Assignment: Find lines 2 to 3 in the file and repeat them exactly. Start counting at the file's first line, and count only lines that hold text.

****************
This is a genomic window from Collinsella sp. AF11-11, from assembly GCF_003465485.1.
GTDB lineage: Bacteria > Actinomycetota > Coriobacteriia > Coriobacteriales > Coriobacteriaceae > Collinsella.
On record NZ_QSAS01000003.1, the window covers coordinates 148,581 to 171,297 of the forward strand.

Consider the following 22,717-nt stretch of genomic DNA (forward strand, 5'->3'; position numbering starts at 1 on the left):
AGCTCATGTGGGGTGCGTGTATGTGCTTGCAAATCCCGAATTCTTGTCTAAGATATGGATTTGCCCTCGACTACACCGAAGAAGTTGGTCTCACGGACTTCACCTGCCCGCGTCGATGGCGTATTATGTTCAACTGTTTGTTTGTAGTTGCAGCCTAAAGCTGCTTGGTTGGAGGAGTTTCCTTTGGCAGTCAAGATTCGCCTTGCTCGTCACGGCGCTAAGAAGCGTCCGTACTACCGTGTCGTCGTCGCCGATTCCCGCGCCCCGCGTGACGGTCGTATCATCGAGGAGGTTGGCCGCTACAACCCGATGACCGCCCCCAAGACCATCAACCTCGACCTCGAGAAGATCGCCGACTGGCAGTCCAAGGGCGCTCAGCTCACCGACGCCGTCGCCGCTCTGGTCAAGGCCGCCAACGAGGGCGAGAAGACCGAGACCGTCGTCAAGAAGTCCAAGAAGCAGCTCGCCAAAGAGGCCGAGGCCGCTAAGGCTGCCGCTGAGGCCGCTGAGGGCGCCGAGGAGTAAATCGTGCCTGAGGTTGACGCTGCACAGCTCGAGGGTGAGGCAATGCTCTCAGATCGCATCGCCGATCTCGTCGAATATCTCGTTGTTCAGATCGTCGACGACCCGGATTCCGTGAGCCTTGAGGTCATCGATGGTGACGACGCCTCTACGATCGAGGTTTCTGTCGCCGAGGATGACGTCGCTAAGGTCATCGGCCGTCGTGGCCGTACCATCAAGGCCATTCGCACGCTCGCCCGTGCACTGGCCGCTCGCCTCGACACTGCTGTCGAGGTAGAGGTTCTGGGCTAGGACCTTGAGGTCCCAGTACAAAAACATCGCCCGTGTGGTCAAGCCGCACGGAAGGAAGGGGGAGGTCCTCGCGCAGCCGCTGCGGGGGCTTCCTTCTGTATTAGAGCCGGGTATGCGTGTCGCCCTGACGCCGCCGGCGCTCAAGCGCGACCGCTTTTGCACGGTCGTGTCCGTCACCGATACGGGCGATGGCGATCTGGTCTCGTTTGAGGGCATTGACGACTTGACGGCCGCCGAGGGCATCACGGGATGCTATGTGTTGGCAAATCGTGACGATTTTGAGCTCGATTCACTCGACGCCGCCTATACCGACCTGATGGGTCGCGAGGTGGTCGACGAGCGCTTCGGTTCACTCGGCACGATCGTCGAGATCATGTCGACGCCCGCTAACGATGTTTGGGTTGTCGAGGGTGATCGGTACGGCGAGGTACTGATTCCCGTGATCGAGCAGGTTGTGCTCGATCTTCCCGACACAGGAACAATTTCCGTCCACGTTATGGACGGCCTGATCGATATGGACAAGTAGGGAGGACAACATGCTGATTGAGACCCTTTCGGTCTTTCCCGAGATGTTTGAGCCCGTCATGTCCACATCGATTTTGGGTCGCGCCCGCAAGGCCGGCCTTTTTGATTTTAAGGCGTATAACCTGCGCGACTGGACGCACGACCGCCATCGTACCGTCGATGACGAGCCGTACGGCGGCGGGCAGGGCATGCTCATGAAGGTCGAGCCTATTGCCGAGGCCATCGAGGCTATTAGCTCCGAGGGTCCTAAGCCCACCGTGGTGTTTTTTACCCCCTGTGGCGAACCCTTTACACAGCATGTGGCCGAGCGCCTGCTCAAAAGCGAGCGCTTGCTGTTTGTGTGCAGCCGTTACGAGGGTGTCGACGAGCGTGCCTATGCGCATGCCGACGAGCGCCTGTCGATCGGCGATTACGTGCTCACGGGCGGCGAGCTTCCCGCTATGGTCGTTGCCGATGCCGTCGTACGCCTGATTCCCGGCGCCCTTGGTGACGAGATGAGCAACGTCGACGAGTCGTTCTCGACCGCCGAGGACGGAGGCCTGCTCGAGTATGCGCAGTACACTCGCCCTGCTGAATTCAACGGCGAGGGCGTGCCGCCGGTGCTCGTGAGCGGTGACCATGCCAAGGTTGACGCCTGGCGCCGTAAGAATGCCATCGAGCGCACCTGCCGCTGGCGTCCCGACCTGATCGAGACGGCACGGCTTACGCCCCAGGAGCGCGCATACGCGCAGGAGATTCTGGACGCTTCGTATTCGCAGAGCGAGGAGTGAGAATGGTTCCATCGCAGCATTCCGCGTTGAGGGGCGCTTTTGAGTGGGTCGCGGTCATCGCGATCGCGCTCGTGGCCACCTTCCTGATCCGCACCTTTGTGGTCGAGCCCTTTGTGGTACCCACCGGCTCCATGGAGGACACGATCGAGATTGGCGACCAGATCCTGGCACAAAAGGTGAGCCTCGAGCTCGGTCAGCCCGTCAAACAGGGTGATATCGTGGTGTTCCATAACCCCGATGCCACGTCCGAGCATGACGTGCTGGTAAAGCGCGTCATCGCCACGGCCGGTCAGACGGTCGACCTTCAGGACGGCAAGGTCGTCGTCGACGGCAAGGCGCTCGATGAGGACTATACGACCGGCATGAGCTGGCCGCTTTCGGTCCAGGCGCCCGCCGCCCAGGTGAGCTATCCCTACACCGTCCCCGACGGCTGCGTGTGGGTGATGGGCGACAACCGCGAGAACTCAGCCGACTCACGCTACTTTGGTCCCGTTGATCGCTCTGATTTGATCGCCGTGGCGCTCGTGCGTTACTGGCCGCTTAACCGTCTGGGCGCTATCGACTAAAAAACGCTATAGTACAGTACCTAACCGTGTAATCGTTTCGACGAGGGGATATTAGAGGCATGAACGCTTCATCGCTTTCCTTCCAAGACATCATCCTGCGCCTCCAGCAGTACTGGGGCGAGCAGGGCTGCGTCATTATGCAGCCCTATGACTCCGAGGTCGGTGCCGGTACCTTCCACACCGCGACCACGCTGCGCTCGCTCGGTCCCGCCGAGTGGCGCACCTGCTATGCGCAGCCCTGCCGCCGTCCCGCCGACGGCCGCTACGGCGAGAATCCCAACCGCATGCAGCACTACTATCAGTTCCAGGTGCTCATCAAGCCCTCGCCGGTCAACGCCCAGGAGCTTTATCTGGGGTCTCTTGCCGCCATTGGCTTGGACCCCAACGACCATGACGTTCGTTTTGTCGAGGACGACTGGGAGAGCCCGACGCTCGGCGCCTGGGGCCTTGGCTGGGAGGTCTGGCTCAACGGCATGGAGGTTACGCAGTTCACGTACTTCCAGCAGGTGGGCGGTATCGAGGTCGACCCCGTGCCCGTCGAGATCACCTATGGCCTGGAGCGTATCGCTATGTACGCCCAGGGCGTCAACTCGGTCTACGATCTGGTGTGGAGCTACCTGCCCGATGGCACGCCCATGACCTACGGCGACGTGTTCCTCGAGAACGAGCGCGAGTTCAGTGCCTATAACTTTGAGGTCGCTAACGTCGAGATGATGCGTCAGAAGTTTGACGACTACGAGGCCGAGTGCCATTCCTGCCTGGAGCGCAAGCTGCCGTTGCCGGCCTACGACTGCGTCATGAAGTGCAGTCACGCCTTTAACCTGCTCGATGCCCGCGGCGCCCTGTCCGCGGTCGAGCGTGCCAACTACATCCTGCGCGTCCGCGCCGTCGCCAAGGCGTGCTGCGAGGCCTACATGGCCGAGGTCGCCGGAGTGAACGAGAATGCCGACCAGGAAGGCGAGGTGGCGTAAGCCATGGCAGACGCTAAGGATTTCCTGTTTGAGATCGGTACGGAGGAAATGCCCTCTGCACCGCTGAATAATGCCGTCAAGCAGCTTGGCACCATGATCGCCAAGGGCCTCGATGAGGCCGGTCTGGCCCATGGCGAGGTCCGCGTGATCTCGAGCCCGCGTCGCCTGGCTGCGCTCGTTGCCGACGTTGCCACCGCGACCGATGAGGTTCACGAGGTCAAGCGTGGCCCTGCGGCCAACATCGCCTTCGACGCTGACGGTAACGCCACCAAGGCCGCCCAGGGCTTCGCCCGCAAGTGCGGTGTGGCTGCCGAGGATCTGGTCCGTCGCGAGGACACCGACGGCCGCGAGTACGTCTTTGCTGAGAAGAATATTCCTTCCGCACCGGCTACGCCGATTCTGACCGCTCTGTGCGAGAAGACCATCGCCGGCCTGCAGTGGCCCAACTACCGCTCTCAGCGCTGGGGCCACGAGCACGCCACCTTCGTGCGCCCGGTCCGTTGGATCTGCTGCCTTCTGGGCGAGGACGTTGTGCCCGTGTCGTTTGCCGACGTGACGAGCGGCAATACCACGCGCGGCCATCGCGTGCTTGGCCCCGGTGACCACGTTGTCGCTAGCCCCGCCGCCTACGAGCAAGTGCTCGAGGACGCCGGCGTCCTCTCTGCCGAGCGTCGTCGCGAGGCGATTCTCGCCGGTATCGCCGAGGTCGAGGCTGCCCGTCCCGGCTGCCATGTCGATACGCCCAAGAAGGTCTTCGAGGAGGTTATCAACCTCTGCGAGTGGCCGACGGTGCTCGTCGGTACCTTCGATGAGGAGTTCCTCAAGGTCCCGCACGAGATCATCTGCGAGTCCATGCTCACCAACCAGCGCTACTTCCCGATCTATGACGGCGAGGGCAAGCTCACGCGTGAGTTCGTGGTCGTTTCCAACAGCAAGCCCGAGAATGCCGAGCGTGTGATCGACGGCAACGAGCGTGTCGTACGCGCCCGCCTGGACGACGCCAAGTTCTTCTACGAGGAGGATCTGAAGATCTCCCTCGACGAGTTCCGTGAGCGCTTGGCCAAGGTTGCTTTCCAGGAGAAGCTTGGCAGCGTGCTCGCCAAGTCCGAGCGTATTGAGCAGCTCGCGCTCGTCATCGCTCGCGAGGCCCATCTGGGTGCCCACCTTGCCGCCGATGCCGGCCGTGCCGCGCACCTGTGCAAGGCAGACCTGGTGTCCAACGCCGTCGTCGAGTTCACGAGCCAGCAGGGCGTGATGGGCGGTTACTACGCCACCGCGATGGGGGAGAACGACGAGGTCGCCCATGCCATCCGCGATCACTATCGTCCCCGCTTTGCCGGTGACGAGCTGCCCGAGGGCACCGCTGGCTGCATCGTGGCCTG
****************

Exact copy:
GTDB lineage: Bacteria > Actinomycetota > Coriobacteriia > Coriobacteriales > Coriobacteriaceae > Collinsella.
On record NZ_QSAS01000003.1, the window covers coordinates 148,581 to 171,297 of the forward strand.